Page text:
Tyson Foods, Inc—Registered Apprenticeship Works!

Posted by Thao Nelson - On November 08, 2010 (EST)

Editor's Note:  Our guest blogger is Loretta Shelley, Apprenticeship Program Manager, from the great state of Kansas. 

In 2008, the Kansas Department of Commerce (Commerce) was awarded a three-year grant from the USDOL.  The grant, Registered Apprenticeship WORKS! (RA WORKS!), funds the Related Technical Instruction (RTI) portion of training for WIA Dislocated Workers in an approved Registered Apprenticeship program.  One company who has successfully made use of these grant funds is Tyson Foods, Inc.

Partnership development and cooperation was a critical step to the success of the project. The collaborative initiative included Tyson Foods, Kansas WorkforceONE (the WIA local entity), Garden City Community College, and Commerce – Registered Apprenticeship.  Kansas WorkforceONE staff identified and contacted potential Dislocated Workers and other targeted groups registered in the www.KanasWorks.com system.  They conducted an initial assessment/screening to determine eligibility for WIA programs, assessed potential “fit” with open positions at Tyson, and oversaw the prep and oversight of the WorkReady! Assessments for job candidates.  All interested job candidates participated in BEST training—a job retention and work ethic workshop, took a plant tour, and interviewed for employment at Tyson.  Maintenance Mechanics were then selected and registered in the Tyson Registered Apprenticeship program.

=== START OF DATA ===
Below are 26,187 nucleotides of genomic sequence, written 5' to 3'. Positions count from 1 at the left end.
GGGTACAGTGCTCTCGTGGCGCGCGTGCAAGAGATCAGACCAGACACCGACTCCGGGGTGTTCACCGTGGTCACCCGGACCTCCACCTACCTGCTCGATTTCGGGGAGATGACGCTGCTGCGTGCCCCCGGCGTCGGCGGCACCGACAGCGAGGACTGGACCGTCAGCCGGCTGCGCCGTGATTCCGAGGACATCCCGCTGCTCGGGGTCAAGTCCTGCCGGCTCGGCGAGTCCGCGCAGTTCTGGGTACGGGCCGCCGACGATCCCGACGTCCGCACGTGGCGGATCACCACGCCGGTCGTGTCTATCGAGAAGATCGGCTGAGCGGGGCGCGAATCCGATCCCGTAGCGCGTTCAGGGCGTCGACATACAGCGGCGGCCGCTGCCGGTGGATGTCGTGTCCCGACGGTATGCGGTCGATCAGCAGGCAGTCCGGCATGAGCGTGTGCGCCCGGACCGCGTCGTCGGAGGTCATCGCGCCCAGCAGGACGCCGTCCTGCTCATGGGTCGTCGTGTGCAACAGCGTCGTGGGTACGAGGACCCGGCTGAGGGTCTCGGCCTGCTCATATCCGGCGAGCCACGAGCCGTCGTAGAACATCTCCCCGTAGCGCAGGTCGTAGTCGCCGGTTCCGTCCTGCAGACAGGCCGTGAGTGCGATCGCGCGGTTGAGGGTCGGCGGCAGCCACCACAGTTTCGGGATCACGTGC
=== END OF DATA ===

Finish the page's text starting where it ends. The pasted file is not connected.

Garden City Community College (GCCC) provided the RTI for Tyson’s program and the RA WORKS! grant paid part of the RTI for the apprentices. Apprentices attended morning classes at GCCC Monday-Thursday and completed the on-the-job learning at Tyson in the afternoons and on Fridays. They were trained and assessed in 13 competency areas. Tyson’s in-house computerized training modules and practice lab aligned and complemented the RTI at GCCC.  It provided structured applied learning connections for the apprentices, as well as a means to demonstrate mastery of both academic and workplace competencies.     

Tyson is very pleased with the outcome and success of this project.  They anticipated that implementing the Registered Apprenticeship model would reduce their turnover, and it did.  The first class had nine apprentices. Eight successfully completed the program.  All apprentices were WIA eligible and were supported by either the RA WORKS! or RA Scholarship model.  Apprentices received WIA funding for transportation and tools required for their job, based on need.  A second group of nine apprentices have started the program.  The company is in talks to develop and implement the program in other states.  This project has truly been a win-win-win for all its partners.    

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Modified On : November 08, 2010
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